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May 28th, 2001 Issue #58

Hong Kong Digital is a recurring series of movie reviews by John Charles -- a film reviewer for Video Watchdog magazine and the author of The Hong Kong Filmography.

Never Compromise
(1999; M Productions Co.): 4/10

Cover art courtesy Universe.

Yik ngor je sei

Ni wo zhe si

Those Who Are Against Me Will Die

Francis Ng Chun-yu. Image courtesy Universe.

Those who enjoy watching Francis Ng Chun-yu go over the top will not want to miss this low-budget crime thriller, in which the star takes big bites out of the scenery, while blasting like-sized holes in half of the supporting cast. Hood Lau Bill (Ng) becomes unhinged during a meeting with an associate and ends up executing the man and his entire family, while sheepish partner, Chiu Kwai-shing (Simon Lui Yiu-yeung), looks on helplessly. After laying low for two months, the pair are dying of boredom and start to make mistakes, like going out on the town for karaoke and hookers.

Yu Rongguang (left) and Joseph Cheung Tung-cho (right). Image courtesy Universe.

Public Security officer Tung (Yu Rongguang) has been doggedly working on the case and is in a pitched battle with an Interpol rival in the hopes of impressing his superior / mentor (veteran director / actor Joseph Cheung Tung-cho) by apprehending the fugitives first. Flashbacks reveal that the killings were motivated by a drug deal that went bad when the crack Kwai-shing cooked up turned out to be dangerously impure, a side effect that didn't stop Bill from smoking it on a daily basis. Now more deranged than ever, the gangster is no condition to hear that Kwai-shing has fallen in love and plans on going straight.

Simon Lui Yu-yeung. Image courtesy Universe.

Aside from a couple of interesting visual touches, writer / director Bosco Lam Hing-lung (CHINESE TORTURE CHAMBER STORY) cannot do much to energize his slender screenplay and the opening third is so awkwardly structured, one can hardly tell the flashbacks from the contemporary bits. Francis Ng is one of HK's most dependable actors but this is far from his best work; by comparison, his turn as Ugly Kwan in YOUNG AND DANGEROUS seems like the height of austerity. Still, his odd, unmotivated mugging and borderline neanderthal body language is engagingly strange, as is the bizarre masochistic relationship his character has with Lui (with the latter literally imploring Bill to vent his anger by beating him up). Alas, NEVER COMPROMISE was conceived to be nothing more than disposable video and cable television filler and too much of the film plays out that way for it to be worthwhile. Sherming Yiu Lok-yee appears briefly.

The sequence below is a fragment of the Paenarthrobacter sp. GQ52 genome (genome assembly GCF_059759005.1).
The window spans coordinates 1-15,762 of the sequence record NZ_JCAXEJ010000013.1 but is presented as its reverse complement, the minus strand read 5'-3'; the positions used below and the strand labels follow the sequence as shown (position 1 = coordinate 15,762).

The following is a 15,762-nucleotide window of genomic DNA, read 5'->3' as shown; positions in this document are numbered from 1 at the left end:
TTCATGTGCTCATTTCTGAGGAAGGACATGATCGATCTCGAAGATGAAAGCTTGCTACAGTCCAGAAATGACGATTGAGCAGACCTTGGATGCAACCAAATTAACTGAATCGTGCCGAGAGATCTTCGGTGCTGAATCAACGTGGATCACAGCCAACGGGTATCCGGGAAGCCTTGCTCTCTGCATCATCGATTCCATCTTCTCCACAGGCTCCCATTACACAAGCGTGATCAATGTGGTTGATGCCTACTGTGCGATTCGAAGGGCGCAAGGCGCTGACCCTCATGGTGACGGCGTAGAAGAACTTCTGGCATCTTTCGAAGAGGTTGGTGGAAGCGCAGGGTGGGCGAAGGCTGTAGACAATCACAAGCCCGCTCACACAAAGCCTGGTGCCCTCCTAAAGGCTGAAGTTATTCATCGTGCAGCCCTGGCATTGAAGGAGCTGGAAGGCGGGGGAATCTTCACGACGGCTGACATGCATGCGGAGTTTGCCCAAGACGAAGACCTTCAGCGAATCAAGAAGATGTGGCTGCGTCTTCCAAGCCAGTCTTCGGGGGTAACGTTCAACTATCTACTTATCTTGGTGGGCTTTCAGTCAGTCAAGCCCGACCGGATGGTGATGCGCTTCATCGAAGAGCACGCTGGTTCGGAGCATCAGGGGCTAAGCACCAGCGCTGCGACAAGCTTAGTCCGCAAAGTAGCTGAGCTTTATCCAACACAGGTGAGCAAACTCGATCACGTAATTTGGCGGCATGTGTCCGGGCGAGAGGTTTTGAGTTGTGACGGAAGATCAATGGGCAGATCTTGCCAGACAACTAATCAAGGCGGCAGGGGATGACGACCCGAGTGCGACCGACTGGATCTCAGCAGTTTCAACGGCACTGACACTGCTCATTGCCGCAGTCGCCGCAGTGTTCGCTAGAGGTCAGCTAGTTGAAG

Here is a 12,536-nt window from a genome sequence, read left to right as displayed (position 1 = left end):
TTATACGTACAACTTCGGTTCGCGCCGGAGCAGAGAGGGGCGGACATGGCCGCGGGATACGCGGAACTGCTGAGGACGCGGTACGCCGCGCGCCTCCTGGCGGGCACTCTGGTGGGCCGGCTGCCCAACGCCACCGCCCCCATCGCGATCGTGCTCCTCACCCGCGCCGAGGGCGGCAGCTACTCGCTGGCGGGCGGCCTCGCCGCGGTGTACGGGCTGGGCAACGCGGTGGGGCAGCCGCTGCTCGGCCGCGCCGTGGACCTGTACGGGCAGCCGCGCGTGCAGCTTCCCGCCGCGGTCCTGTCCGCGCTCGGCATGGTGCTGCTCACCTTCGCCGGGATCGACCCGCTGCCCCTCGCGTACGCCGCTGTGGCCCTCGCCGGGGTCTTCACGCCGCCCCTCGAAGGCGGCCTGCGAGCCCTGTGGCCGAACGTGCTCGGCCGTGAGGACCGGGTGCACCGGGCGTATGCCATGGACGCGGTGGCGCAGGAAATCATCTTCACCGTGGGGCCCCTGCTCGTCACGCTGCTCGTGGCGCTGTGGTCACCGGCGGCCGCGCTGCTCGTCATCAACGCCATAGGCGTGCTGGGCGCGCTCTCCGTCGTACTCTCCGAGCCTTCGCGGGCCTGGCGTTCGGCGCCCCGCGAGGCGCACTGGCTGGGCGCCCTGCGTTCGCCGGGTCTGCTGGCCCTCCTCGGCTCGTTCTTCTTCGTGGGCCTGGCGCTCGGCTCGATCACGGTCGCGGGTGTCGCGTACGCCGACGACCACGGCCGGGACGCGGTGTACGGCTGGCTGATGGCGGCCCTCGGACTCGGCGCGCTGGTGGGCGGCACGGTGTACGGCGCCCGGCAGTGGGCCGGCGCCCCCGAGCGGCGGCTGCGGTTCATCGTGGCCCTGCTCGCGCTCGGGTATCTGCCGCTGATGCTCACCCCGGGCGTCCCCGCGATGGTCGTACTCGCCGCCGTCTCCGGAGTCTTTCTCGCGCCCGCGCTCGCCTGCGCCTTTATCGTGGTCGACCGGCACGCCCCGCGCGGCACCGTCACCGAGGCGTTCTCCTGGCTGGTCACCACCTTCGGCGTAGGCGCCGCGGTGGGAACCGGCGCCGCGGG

Simon Lui. Image courtesy Universe.

DVD Specs:

Universe #5360
Dolby Digital 5.1
Cantonese and Mandarin Language Tracks
Optional Subtitles In English, Chinese (Traditional or Simplified), and Malaysian
8 Chapters Illustrated In the Menu With Clips
Letterboxed (1.79:1)
Category IIB (for mid-range violence, interrogation torture, and drug use)
83 Minutes

DVD menu courtesy Universe.

Aside from some mild smearing, the picture quality is quite nice and the source material looks brand new. The sync sound recording heard on the Cantonese version includes a fair amount of Mandarin, while the Mandarin version is entirely in that language. The sound is a bit weak on the low end but there are some decent separations. Star Files on Ng and Lui, a trailer, and trailers for GEN-X COPS, A GAME OF NO RULE, and RAPED BY AN ANGEL 5: THE FINAL JUDGEMENT are included.

Francis Ng. Image courtesy Universe.

Copyright © John Charles 2000, 2001. All Rights Reserved.

Hong Kong Digital is presented in association with Hong Kong Entertainment News In Review